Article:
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Discussion in 'Barefoot & Minimalist Hiking' started by Spinningwoman, Jul 18, 2013.
I have 2 pairs of Arrows! 3 lace and bush boots. Very good mocs! Will last longer than I will!
Glad someone else posted on this topic, because walking gait has been quite a problem for me. I don't wear my Xero shoes anymore, but I have owned two pairs of them.
I definitely experienced a painful jarring when walking in Xero shoes. My attempt at a solution to this was to cut the heel off of them. That way the only part covered was the ball/mid of my foot. This STILL made walking feel uncomfortable for various reasons...(forefoot raised)...The Xero's with the cut off heels worked out decently for running, though when I took them off to run, I realized that they were allowing me to take much long strides than I am able to take when barefoot.
We have thread after thread after thread trying to answer these questions about perfecting our gait while in footwear. Slight adjustments, super thin soles, "brilliantly" engineered designs for minimal footwear to encourage natural gait-it's a never ending search. There is simply no mimicking a bare foot. We need to stop trying to force it. WE NEED TO WEAR NOTHING ON OUR FEET, END OF DISCUSSION. Our brains interact incredibly fast through our feet with the ground, making constant adjustments. We lose ALL of this (though, admittedly, there is probably a difference between a sock and a snow boot) when we place any kind of covering on the soles of our feet. We are blinding our brains' ability to work with it's surroundings.
I know there are a lot of reasons that shoes are still necessary in our lives...and I wish it wasn't that way. But the only answer I can give you with confidence, is that barefoot is the best way. After that, you're on your own.
Whenever I heelstrike, I get this awful sharp pain right between the shoulders and my right shoulder blade goes all tingly. The medical folks say it is a disk bulging into my spinal cord. I have a real incentive to stride correctly.
People worry too much about "heel-strike" or "fore-foot-strike" and not enough about eliminating the "strike" altogether. But none of this begins with the foot landing. That's actually the ending of each step, which is really a process of moving our bodies forward (with less focus on how the foot lands - don't worry, the foot WILL LAND - thanks to gravity).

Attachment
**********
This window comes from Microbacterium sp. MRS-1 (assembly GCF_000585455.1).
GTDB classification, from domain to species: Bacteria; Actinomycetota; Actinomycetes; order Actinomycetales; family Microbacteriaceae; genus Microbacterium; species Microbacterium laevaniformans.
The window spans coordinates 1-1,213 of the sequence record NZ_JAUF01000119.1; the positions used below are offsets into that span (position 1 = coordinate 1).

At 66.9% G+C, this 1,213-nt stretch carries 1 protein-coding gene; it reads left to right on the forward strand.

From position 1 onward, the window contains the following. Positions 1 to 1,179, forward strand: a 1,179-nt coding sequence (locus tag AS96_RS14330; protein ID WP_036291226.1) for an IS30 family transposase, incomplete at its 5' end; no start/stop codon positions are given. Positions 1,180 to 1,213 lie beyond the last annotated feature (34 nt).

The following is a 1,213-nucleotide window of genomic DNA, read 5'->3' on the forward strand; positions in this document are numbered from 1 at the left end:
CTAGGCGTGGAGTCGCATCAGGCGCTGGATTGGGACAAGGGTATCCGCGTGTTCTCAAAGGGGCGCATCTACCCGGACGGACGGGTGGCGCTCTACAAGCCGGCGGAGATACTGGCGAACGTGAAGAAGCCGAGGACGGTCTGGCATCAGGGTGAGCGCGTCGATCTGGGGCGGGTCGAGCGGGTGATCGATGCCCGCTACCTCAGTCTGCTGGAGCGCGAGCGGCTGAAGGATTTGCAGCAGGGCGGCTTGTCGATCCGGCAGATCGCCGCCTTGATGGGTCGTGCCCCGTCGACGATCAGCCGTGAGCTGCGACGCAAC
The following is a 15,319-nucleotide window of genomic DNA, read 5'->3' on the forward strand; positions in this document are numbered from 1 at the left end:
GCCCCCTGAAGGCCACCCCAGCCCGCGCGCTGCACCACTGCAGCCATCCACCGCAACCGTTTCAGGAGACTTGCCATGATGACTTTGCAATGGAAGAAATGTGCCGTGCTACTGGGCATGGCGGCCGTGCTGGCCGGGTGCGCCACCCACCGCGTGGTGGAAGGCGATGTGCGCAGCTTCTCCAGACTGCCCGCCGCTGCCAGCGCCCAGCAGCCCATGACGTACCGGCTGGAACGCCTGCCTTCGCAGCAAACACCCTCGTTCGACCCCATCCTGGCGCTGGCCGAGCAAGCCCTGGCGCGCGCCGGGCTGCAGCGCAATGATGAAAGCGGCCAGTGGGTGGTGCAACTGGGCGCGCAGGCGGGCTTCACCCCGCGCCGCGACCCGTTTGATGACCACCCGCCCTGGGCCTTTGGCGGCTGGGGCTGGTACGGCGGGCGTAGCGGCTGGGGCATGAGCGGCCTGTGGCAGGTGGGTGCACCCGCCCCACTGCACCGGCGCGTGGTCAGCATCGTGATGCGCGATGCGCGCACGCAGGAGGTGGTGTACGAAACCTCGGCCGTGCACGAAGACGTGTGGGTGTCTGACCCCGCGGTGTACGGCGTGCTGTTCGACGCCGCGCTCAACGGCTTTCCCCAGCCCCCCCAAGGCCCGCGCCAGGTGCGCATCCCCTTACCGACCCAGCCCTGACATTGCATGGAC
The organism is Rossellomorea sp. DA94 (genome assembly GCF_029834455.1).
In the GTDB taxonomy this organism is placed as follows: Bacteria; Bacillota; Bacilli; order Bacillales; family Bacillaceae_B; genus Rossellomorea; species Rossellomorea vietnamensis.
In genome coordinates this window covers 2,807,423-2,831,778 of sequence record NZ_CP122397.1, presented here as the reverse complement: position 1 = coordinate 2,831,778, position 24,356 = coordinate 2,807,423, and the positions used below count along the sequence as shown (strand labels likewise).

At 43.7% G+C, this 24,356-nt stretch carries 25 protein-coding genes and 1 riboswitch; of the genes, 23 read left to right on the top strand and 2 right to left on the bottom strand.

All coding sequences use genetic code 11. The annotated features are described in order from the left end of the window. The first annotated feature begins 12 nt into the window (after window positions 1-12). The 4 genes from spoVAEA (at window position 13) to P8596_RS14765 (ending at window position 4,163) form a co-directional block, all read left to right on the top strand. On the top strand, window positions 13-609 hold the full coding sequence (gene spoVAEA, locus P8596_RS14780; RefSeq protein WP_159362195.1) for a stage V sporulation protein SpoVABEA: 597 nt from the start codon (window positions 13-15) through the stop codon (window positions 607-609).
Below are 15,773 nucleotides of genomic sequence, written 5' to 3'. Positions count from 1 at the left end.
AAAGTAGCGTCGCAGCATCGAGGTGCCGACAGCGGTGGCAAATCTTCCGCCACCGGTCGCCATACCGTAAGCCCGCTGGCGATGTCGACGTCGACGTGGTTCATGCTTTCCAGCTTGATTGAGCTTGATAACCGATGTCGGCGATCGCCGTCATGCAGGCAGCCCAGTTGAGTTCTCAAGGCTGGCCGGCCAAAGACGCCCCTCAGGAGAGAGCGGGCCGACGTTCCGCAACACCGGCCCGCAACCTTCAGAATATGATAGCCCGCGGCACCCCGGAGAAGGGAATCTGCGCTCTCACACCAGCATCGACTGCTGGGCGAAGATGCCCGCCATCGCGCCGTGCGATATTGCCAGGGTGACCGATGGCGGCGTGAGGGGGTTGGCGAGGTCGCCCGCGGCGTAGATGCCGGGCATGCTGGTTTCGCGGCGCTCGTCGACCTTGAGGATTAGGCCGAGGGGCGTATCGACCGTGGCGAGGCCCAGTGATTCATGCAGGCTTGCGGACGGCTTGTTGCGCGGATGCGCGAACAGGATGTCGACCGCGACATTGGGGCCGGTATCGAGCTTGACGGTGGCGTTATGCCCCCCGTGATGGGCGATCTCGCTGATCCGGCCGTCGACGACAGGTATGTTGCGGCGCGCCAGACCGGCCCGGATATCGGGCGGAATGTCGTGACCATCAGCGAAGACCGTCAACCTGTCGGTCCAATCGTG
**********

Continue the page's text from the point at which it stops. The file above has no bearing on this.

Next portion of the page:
As mentioned in posts above, feedback from our bare soles is the best indication if we are landing gently (no striking). The only real technical difference between running and walking is flight. Otherwise, the techniques in either running or walking range along a continuum of fore-foot-only landing, to fore-foot-first-landing, to flat-footed-landing, to heel-first-landing. While we want to be more toward the second (fore-foot-first), or flat-footed landing at slower speeds, these are not achieved so much by placing the foot one way or another at the time of landing.
It's more about what the rest of our body is doing before landing. The basics are still the basics, and with some minor adjustment for various terrains, conditions, and how we feel (these adjustments are made in response to feelings from our soles as they interact with the terrain), the basics, basically work for nearly everyone (who was born with feet and legs and no shoes) on most every terrain, especially those that most of us are going to encounter on a daily basis
Relax, relax, relax!
Bent knees (when the foot is directly beneath the torso)
Move your body (particularly the hips) forward
Let the feet follow
Hey Sid, did you end up ordering these? They look really sharp and seem pretty minimalist. I could use something like this for winter.
I ended up going with Runamocs. I'm very pleased with them. I wear them at work.
You don't like your sockwas anymore? I'm asking because I'm also looking for winter footwear.